It is just this difference that parents often cannot bring themselves to face. Separation of children into three different types of secondary schools disappointed many people in England who had believed implicitly what some politicians had promised: That the new education act would provide "a free grammar education" for "every English child." The act used the expression "secondary education, pot "grammar education" but, since at that time the only secondary school was the grammar school, many people were misled.

To persons who themselves possessed only an elementary education, the Grammar School appeared to be simply a school for the rich. They were not educated enough to understand that ability to pay fees neser had guaranteed anyone a higher education unless he was also able and willing to keep up with the school's study program. They did not realize that a grammar education had prestige not because it cost money but because it was difficult to absorb and because it led to university entrance. Admit all children to Grammar School and it would simply become a Secondary Modern School parading under a misleading name. But this was not understood.

The Lancashire Education Committee noted that to many people the new act meant “there would follow a miraculous transformation of the old elementary school pupils, so that their abilities and achieve ments would equal those of the grammar school child in the same fields of effort.” Instead, the majority of England's children found themselves in the new Secondary Modern School upon which everyone at first looked with great mistrust. Fortunately, by the truly heroic efforts of England's devoted teachers, the Secondary Modern Schools have become very respectable schools, indeed, where good serious work is being done and standards are rising. Many of these schools are now housed in attractive buildings with playgrounds and all the special features English children and parents associate with a grammar education. It now happens occasionally that placement in a Grammar School is rejected in favor of placement in a Secondary Modern School

Mr. CANNON. Admiral Rickover, could you give us some idea as to what is taught and accomplished in these three types of English secondary schools?

Admiral RICKOVER. I was just getting to this, sir. I would like to confine myself to the Grammar and the Secondary Modern School leaving out the technical school which, as I said, has an academic program but with emphasis on mathematics and science and with a more practical approach than the Grammar School.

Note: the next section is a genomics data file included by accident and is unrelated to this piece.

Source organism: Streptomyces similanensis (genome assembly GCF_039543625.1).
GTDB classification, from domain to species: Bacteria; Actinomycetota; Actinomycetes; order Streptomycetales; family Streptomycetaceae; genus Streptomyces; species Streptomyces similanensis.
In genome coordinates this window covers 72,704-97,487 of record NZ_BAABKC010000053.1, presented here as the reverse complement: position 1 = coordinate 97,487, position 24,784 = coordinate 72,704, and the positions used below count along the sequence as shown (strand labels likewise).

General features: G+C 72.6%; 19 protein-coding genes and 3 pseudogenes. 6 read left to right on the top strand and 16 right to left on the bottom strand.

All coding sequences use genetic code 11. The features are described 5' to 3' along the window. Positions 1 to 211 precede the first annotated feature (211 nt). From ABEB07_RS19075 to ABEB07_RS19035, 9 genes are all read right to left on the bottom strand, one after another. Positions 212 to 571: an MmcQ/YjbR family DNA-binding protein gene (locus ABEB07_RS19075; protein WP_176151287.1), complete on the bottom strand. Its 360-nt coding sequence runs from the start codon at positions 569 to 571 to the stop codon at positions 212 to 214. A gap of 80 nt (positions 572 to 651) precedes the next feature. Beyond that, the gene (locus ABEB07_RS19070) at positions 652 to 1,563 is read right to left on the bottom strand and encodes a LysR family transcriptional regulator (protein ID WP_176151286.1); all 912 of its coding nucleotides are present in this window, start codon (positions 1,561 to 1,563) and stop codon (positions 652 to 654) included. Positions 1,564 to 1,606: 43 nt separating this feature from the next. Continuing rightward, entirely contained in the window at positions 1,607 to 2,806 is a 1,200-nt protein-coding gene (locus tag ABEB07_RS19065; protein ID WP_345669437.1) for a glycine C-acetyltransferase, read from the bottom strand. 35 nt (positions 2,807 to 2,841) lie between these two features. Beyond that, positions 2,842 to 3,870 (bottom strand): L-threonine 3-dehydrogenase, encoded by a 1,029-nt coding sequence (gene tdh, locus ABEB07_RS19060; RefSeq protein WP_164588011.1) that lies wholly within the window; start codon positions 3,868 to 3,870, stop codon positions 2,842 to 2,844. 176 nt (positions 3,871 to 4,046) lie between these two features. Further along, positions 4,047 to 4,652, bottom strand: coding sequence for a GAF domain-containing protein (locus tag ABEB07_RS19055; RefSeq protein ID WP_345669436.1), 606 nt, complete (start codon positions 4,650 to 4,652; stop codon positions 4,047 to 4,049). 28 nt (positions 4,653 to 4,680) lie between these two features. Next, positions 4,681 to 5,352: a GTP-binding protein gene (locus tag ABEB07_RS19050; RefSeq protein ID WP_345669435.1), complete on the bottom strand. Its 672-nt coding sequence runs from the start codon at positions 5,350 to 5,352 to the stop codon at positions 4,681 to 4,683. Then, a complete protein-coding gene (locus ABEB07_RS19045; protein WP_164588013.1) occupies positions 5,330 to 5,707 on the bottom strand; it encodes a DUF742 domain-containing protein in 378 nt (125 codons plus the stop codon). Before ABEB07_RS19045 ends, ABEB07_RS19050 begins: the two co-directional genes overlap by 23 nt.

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In the fourth form then, a child's program will be weighted somewhat on the side of his preferred subject but he will still take a broad range of subjects. At the end of the fifth form, at age 15-16, most Grammar School students will take an external examination in all subjects they have studied, the General Certificate of Education examination "ordinary" level, popularly called the GCE "O" level. Many students will end their general education at this point and enter a specialized school preparing for a profession or semiprofession or go to work. The English traditionally attend school for a shorter length of time than the continentals where children of similar aptitude and family background would normally continue at school to age 18.

Even in the private Grammer Schools, the so-called "public schools," such as Eton, Harrow, and so forth, only 33 percent of fifth formers will, on the average remain at school. These are England's richest, most privileged youth. They obviously drop out because they want to, not because they cannot afford to stay on. I think this will change, for in all countries there is today a great need for broadly educated people, and certainly the level of general education reached in the GCE "O" level is not as good as that reeched by continental We students who take the baccalaureat at age 18 to 19.